El trágico terremoto que sacudió a Haití el 12 de enero es ese momento. Vimos la horripilante destrucción y muerte en un país marcado ya por extrema pobreza y sufrimiento. Las historias e imágenes del terremoto han sido difíciles de ver, pero también han despertado el espíritu en nosotros, conectándonos de manera significativa con nuestras hermanas y hermanos haitianos.
Esto se ha hecho evidente en nuestras oraciones privadas y comunales, en nuestras sesiones para compartir la fe y en nuestra disposición de compartir nuestros recursos monetarios con el pueblo de Haití para que puedan sobrevivir y sanar de esta catástrofe. Hasta el momento en que escribí este artículo, los americanos han contribuido caso $140 millones al esfuerzo de asistencia en el terremoto.

El terremoto en Haití no es la única tragedia cerca de nuestra frontera que ha captado nuestra atención recientemente. La terrible violencia en México causada por el comercio ilegal de drogas tal vez nos afecta más de cerca. Algunos en nuestra diócesis han perdido familia y amigos a consecuencia de esta violencia, otros temen por la vida de familiares o ellos mismos han tenido que esconderse. Así que, mucha de nuestra historia como diócesis está ligada a la Iglesia Católica en México. Ahora vemos esta tierra plagada por el derramamiento de sangre y llevamos con nosotros el dolor de nuestras hermanas y hermanos mexicanos.

Nuestro ministerio diocesano de pastoral social ha puesto un énfasis adicional en promover en nuestras parroquias la solidaridad global. Tal vez la compasión que muchos están sintiendo después del terremoto de Haití y en respuesta a la violencia relacionada con las drogas en México puede servir como catalizador para este ministerio. Pues es un hecho inevitable que hay hambre y opresión y violencia que afligen a miembros de nuestra familia humana en lugares que no vemos en CNN o en primera plana en los periódicos. No estamos menos obligados a orar por ellos, procurar justicia para ellos y llevarlos en nuestro corazón.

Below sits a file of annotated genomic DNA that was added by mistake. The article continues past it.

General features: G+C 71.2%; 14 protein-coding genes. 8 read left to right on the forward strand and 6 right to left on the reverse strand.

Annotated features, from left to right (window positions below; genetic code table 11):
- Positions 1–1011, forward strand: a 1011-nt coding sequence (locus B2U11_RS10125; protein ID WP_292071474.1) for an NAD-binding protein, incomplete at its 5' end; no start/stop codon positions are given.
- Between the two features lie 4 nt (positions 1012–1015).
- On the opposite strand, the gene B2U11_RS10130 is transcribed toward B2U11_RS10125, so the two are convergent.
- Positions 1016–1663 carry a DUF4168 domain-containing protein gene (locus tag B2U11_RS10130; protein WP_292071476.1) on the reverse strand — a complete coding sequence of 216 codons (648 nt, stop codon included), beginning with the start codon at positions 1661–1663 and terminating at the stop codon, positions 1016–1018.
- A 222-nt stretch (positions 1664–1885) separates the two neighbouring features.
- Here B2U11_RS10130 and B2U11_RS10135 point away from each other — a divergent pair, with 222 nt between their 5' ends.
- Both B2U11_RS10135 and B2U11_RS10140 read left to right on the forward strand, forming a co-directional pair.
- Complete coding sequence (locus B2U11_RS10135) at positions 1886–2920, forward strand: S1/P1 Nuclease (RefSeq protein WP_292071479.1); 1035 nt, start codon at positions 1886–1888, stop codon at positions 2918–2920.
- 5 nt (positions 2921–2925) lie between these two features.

Mientras nos preparamos este mes para nuestra jornada de Cuaresma, recorramos el desierto con nuestros hermanos y hermanas en todo el mundo. Este es un momento para orar y reflexionar mientras asimilamos lo que estas tragedias internacionales significan en nuestra propia vida de fe. Y como resultado debemos decidir - ¿qué estamos dispuestos a hacer al respecto?

Por favor únanse a mí en oración por el consuelo y sanación del pueblo haitiano y por un fin a la violencia en México.

Tuesday, February 16, 2010

At the Crossroads: The Church in Port-au-Prince, Haiti Today

By Father Benjamin Alforque, M.S.C., V.F.
Parochial Vicar, St. Catherine of Alexandria, Riverside

Bishop Joseph Lafontant is now taking care of the church of Port-au-Prince. There are 125 diocesan priests who survived the earthquake; 8 were confirmed dead, including Archbishop Joseph Serge Miot; but the exact number of deaths among the clergy is not yet known. 5 priests are known to be injured. 15 seminarians of religious congregations died; 2 religious priests and some 35 sisters were confirmed dead. It will probably take some time to really determine the number of deaths among the clergy, sisters and seminarians, even after the assembly of the diocesan clergy last February 3, and of the religious congregations last February 6. Many parishioners and parish leaders perished in the earthquake; close estimates will probably come only after the memorial celebrations to be held in all parishes of the Dioceses of Port-au-Prince and Jacmel from February 12-17.

From the diocesan seminarians that survived, only 28 seminarians in their final year of priestly formation will continue. A place will be found for their continued formation.